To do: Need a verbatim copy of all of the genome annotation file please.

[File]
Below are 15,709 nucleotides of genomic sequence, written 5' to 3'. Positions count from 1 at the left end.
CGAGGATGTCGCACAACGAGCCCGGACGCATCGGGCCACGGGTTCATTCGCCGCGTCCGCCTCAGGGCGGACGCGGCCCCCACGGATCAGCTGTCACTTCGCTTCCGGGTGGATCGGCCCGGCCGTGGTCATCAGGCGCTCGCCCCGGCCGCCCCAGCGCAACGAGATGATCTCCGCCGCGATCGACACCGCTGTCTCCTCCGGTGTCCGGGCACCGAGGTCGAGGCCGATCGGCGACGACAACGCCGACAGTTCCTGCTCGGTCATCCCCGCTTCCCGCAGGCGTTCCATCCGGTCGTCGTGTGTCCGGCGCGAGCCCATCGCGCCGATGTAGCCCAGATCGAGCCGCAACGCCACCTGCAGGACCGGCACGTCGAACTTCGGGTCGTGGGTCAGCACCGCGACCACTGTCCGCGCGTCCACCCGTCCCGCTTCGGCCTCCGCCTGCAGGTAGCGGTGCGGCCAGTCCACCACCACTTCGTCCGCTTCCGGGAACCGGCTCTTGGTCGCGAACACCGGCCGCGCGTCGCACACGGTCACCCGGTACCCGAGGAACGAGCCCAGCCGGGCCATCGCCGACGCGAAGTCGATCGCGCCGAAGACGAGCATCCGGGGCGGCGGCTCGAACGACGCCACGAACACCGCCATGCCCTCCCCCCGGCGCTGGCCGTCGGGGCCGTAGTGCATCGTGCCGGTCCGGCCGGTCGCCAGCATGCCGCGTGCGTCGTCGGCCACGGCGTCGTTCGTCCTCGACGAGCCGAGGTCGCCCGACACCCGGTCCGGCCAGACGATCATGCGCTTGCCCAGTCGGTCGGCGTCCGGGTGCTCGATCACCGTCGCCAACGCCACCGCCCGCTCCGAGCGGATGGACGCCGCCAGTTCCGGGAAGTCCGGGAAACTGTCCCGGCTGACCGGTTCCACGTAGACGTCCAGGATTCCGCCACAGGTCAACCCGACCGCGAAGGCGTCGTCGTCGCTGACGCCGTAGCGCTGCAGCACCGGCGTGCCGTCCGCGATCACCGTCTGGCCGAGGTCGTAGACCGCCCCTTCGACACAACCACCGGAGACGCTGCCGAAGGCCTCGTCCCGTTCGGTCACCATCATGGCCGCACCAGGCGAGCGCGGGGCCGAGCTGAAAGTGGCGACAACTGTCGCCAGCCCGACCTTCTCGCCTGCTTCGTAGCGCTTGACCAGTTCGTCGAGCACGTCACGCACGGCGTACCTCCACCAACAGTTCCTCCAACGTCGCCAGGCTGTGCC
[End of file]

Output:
Below are 15,709 nucleotides of genomic sequence, written 5' to 3'. Positions count from 1 at the left end.
CGAGGATGTCGCACAACGAGCCCGGACGCATCGGGCCACGGGTTCATTCGCCGCGTCCGCCTCAGGGCGGACGCGGCCCCCACGGATCAGCTGTCACTTCGCTTCCGGGTGGATCGGCCCGGCCGTGGTCATCAGGCGCTCGCCCCGGCCGCCCCAGCGCAACGAGATGATCTCCGCCGCGATCGACACCGCTGTCTCCTCCGGTGTCCGGGCACCGAGGTCGAGGCCGATCGGCGACGACAACGCCGACAGTTCCTGCTCGGTCATCCCCGCTTCCCGCAGGCGTTCCATCCGGTCGTCGTGTGTCCGGCGCGAGCCCATCGCGCCGATGTAGCCCAGATCGAGCCGCAACGCCACCTGCAGGACCGGCACGTCGAACTTCGGGTCGTGGGTCAGCACCGCGACCACTGTCCGCGCGTCCACCCGTCCCGCTTCGGCCTCCGCCTGCAGGTAGCGGTGCGGCCAGTCCACCACCACTTCGTCCGCTTCCGGGAACCGGCTCTTGGTCGCGAACACCGGCCGCGCGTCGCACACGGTCACCCGGTACCCGAGGAACGAGCCCAGCCGGGCCATCGCCGACGCGAAGTCGATCGCGCCGAAGACGAGCATCCGGGGCGGCGGCTCGAACGACGCCACGAACACCGCCATGCCCTCCCCCCGGCGCTGGCCGTCGGGGCCGTAGTGCATCGTGCCGGTCCGGCCGGTCGCCAGCATGCCGCGTGCGTCGTCGGCCACGGCGTCGTTCGTCCTCGACGAGCCGAGGTCGCCCGACACCCGGTCCGGCCAGACGATCATGCGCTTGCCCAGTCGGTCGGCGTCCGGGTGCTCGATCACCGTCGCCAACGCCACCGCCCGCTCCGAGCGGATGGACGCCGCCAGTTCCGGGAAGTCCGGGAAACTGTCCCGGCTGACCGGTTCCACGTAGACGTCCAGGATTCCGCCACAGGTCAACCCGACCGCGAAGGCGTCGTCGTCGCTGACGCCGTAGCGCTGCAGCACCGGCGTGCCGTCCGCGATCACCGTCTGGCCGAGGTCGTAGACCGCCCCTTCGACACAACCACCGGAGACGCTGCCGAAGGCCTCGTCCCGTTCGGTCACCATCATGGCCGCACCAGGCGAGCGCGGGGCCGAGCTGAAAGTGGCGACAACTGTCGCCAGCCCGACCTTCTCGCCTGCTTCGTAGCGCTTGACCAGTTCGTCGAGCACGTCACGCACGGCGTACCTCCACCAACAGTTCCTCCAACGTCGCCAGGCTGTGCC